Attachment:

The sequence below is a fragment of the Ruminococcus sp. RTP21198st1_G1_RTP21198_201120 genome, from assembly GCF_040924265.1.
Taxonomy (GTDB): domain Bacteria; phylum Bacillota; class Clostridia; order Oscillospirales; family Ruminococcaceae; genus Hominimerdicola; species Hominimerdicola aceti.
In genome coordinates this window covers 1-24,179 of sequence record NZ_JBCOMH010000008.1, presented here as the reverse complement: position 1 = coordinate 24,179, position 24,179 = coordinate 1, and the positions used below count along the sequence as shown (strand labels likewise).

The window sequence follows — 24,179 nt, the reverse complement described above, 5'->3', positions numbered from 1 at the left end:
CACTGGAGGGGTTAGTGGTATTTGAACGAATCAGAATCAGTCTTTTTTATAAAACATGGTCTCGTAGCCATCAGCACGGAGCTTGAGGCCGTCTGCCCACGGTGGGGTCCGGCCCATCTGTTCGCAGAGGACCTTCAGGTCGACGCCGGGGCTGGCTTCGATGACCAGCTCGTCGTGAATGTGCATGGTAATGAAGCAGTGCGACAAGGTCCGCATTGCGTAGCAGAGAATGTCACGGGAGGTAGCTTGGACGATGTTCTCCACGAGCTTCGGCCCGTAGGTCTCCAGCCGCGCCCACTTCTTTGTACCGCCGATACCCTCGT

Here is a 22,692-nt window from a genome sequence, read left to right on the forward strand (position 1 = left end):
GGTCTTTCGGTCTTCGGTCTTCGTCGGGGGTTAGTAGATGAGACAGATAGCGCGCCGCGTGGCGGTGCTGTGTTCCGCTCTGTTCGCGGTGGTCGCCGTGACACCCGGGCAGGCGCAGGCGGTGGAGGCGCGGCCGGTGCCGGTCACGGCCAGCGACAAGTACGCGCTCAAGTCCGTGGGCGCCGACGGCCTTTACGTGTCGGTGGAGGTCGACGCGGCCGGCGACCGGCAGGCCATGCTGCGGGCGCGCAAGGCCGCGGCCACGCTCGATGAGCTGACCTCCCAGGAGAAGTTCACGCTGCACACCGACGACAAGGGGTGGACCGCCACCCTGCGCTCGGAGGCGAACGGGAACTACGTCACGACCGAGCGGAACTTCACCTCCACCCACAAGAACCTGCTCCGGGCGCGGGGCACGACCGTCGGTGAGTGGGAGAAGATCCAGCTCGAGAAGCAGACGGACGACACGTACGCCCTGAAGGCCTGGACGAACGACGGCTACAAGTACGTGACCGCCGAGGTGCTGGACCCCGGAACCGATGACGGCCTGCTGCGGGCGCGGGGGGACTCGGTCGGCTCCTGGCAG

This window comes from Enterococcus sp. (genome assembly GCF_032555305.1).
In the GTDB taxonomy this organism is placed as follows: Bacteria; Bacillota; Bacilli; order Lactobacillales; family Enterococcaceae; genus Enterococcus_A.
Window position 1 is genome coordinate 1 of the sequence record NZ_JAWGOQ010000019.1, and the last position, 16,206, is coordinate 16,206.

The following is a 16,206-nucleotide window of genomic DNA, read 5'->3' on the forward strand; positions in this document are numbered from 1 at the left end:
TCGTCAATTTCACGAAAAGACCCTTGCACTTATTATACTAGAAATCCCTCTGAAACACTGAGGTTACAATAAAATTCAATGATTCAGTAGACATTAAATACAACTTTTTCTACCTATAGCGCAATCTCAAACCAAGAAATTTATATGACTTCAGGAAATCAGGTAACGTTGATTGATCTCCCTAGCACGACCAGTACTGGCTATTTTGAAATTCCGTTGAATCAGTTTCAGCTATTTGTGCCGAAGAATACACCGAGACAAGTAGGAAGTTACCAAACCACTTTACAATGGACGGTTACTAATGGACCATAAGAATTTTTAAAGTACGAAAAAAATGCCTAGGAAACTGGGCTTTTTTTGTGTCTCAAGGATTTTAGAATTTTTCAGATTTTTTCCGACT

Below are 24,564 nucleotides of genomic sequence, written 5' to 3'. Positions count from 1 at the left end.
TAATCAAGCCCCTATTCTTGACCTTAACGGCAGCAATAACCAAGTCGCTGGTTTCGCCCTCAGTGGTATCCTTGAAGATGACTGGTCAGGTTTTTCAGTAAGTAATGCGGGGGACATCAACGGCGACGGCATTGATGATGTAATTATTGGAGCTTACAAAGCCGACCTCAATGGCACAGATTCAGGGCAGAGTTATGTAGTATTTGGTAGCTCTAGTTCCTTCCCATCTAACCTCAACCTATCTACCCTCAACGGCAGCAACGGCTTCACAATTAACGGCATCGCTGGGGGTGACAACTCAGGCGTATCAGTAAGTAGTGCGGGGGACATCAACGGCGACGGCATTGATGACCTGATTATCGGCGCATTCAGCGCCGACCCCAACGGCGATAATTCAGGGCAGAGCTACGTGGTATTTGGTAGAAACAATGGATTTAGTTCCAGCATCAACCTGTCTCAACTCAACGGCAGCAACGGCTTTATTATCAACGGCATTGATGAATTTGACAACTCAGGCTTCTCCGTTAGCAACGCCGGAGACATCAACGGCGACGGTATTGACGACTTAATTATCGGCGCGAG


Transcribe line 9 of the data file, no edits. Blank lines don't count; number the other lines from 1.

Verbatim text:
In the GTDB taxonomy this organism is placed as follows: Bacteria; Bacillota; Bacilli; order Lactobacillales; family Enterococcaceae; genus Enterococcus_A.